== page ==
Saturday, June 6, 2015

Governance toolbox: Making a difference

I found a loose "making a difference" theme in this week's selected toolbox resources. Some require more of a stretch than others to connect to boards and their work, but the connection exists. Take a look.

Let board members tell your story in THEIR words: The un-elevator speech -- How do we help our board members become more comfortable sharing our story with others? How do we deepen their connection to their own - and each other's - motivations for service? Amy Eisenstein's excellent video offers a fresh take on an "old" idea. Share with your board. Then do as she says.

Board members: Making a difference without making an ask -- This infographic reminds us - at a glance - that board members have different ways to contribute to the fundraising process. Yes, someone eventually needs to make the ask. Yes, sometimes, that somebody sits on our board. But it shouldn't be an all-or-nothing option for every member. Fundraising is a process, beginning with telling our stories and making connections between prospect and organizational interests. If fundraising is part of your board's collective responsibility, help individual members identify those roles where they are most comfortable, and where they are willing to make a realistic stretch.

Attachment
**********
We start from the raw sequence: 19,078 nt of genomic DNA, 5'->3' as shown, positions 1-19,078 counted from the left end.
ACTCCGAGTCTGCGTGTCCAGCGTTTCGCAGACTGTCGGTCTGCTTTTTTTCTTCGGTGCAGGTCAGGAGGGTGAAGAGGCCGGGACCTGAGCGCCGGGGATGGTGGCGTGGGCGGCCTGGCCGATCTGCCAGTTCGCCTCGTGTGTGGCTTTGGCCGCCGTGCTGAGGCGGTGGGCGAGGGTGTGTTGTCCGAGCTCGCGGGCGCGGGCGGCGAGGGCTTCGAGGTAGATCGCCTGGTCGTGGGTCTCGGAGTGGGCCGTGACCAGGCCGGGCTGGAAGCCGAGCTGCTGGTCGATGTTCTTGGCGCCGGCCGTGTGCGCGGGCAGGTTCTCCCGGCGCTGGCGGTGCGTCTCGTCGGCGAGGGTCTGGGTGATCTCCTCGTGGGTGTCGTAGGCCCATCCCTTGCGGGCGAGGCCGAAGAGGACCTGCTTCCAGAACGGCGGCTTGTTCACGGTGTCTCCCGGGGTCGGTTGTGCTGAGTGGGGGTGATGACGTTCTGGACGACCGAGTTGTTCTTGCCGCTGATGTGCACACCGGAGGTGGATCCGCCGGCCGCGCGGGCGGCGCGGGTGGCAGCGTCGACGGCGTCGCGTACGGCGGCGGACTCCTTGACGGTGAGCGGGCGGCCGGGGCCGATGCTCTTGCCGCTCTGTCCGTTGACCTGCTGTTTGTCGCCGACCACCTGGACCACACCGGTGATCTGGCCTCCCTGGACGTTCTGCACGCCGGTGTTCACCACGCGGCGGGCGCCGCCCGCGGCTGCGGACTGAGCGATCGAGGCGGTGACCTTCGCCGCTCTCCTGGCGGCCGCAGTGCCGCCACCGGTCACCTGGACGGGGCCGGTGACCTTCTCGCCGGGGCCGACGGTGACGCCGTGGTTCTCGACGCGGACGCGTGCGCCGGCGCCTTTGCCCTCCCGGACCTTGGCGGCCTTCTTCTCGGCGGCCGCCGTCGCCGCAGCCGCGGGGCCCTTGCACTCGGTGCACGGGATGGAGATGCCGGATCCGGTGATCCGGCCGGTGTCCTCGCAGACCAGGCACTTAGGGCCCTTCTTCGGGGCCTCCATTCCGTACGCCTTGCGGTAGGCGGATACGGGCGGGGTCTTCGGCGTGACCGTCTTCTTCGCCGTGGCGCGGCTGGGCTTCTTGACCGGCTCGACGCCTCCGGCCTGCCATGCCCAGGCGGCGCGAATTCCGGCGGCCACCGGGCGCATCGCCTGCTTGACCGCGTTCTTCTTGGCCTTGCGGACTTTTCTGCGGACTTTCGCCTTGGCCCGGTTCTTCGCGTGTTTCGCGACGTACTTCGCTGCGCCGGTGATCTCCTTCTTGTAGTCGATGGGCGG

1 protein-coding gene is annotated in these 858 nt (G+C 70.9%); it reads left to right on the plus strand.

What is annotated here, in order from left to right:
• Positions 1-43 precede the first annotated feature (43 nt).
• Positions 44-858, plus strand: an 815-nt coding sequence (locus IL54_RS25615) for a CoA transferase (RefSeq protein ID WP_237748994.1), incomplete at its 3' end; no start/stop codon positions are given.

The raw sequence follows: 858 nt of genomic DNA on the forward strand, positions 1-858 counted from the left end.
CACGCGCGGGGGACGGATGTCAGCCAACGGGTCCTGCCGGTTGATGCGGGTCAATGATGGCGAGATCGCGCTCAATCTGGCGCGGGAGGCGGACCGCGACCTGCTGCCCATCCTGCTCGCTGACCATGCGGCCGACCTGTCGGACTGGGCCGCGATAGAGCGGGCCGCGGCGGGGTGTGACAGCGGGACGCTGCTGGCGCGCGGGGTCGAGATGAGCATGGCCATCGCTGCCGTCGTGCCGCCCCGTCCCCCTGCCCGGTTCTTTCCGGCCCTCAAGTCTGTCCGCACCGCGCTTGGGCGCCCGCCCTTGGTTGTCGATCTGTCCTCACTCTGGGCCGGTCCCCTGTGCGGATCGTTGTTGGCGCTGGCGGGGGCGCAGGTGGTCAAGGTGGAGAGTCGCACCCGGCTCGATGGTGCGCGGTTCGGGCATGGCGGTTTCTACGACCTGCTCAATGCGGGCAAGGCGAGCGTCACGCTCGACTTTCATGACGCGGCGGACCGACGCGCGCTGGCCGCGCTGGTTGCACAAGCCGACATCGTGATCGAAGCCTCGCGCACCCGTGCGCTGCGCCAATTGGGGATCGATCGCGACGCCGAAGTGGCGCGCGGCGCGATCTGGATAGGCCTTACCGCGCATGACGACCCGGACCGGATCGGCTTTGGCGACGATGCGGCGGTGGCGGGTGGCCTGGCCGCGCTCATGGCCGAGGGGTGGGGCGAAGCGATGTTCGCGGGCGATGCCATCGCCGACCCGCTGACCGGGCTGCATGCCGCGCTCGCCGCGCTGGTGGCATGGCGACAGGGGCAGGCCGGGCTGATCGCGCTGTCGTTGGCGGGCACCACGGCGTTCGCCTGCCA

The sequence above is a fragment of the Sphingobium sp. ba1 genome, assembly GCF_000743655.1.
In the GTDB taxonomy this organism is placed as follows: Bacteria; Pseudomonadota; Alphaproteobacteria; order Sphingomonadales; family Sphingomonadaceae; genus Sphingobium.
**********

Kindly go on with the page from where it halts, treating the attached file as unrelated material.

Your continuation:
Introverts on boards: Why quiet is magic in the boardroom -- As an avowed introvert, this one inevitably caught my eye. I've written about this topic here before, but Tamara Paton's latest post offers a nice twist: recognizing the value of acknowledging the potential fit between common introvert strengths and the needs and functions of board committees.

15 surprising ways to expand leadership -- There was a pleasant, learning-related surprise on the other end of the link to Dan Rockwell's latest post. The bonus: audio clips, addressing learning topics, featuring leadership icon Ken Blanchard. Take the time to not only read and reflect on what Dan has to offer but to listen to Blanchard's insights on the value of lifelong learning. The brief, bullet-pointed format of the post itself is deceptive. There is much reflect on - and learn from - that offers value for you and your board.


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